By whatever means you acquire the house, you then maintain control over the property. It is possible that you picked it up with a lease-option transaction, or you could have acquired it subject-to with a wrap. Of course, you could always just buy the house outright.
The first thing to do is get tenants into the house. Where this differs with Buy and Hold is that the tenants are actively buying the house from you. It is because of this purchase action that you get a lump sum at the beginning. Meanwhile, because of the purchase action, they pay a higher amount than normal rent: rent to live there, extra for the right to buy.
There are two fundamental ways to help someone get into their new home. They can rent it from you with an option to buy it from you at a later date, or they can buy it with an installment land contract subject to the terms and conditions of an underlying mortgage.
Keys to the Income Stream Strategy
- The investor is not just selling the house, but also financing the sale; even a lease option constitutes seller financing. This magnifies the return on investment, so that you are making an increased income on your profit.
- You look for regular houses, the kind that Jim and Suzie would buy – assuming Jim is a machinist, Suzie works for Wal-Mart – simple, basic, no-frills, blue-collar housing.
- The payments you receive are more important than the sales price of the house in determining the volume of your income stream.
- You make a profit on the spread between what you acquire the property for and what you sell it for.
- Properties only need to be livable, but don’t need to be perfect; ideally you don’t fix anything. A sample ad for such a deal: “Home for sale by owner, needs roof, no bank qualifying required.”
- Leverage is vitally important; if you own a $100,000 house free and clear and make $12,000 per year, that is a 12% return, but if you only have $12,000 into the house, your $12,000 income means a 100% return on investment (if you have none of your own money in it, your return on investment is infinity.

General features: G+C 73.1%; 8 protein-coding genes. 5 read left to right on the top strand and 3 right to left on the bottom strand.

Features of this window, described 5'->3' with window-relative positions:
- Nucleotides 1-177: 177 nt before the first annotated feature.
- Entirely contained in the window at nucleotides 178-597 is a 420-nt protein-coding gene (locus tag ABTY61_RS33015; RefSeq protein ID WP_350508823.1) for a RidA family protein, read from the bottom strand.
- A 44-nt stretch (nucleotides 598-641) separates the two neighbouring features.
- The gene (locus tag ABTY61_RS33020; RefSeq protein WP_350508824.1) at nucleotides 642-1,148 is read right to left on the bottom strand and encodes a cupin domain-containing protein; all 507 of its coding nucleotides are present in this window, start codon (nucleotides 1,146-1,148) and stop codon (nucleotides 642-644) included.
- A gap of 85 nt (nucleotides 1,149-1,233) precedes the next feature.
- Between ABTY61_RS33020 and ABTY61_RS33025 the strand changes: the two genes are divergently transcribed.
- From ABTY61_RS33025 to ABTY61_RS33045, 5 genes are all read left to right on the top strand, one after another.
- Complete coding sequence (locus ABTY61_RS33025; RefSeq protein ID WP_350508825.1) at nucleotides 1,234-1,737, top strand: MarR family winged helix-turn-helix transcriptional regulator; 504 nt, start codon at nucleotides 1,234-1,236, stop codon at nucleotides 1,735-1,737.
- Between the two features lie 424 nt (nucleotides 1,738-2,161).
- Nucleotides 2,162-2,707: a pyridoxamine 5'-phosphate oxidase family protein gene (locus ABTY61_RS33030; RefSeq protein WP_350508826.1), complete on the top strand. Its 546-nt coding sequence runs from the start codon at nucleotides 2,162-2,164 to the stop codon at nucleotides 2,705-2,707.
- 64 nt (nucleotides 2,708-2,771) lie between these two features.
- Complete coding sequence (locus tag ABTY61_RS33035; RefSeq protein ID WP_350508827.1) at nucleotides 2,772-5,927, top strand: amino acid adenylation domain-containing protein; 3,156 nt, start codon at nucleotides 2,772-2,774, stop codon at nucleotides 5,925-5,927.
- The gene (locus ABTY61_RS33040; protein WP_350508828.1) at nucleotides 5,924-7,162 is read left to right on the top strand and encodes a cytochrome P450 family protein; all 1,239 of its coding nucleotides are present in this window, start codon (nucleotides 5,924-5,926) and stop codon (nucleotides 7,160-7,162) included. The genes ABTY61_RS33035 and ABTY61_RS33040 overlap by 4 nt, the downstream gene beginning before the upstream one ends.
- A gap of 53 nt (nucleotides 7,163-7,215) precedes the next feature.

- Observe regional characteristics; this works great in a flat market, because the people need more time to cash you out, so you keep the income stream going – but also works well in hot markets because rent alone will never cover overhead.
Benefits of Income Stream:
- Instant equity build-up in your property when you receive up-front cash on the deal
- Immediate contract profit
- Long-term cash flow
- No land lording – in their minds, the people are buying it from you!
- A nice auto-pilot system (how often do you call your lender about maintenance issues?)
- Few hassles
- Preferential tax treatment (it’s spread out, possibly no capital gain)
- It allows you time and financial freedom – you can retire at any time
Challenges of Income Stream:
- Collections – you have to make sure the cash continues to flow
- Short term negative cash flow potential – in case of vacancies
- Take backs
The Essence of the Income Stream Strategy
It is within this strategy that you make money from real estate without owning it. You provide housing, but more importantly, you provide financing for that housing. By getting into the financing business, you get the money up front with the income while getting rid of the property. There is always plenty of business to be done in this strategy, because only 67% of American households own their home, meaning 33% don’t. At least 75% of those that don’t own desperately want to own, so 25% of everybody you see needs and wants to own a home.
Better yet, these people are relatively easy to work with. All they care about is:
- Do we like the place?
- Can we handle the down?
- Can we keep up with the monthlies?
In other words, they are not going to complain about the color of the carpet or the view out of the kitchen window. As a matter of fact, it is not uncommon for a Income Stream deal to happen in a case where there is no carpet at all, only the pad and the tack strip. Just to get into home ownership, the buyers are happy to take care of the carpet themselves. You can even provide them financing for that, then add that amount to the purchase price.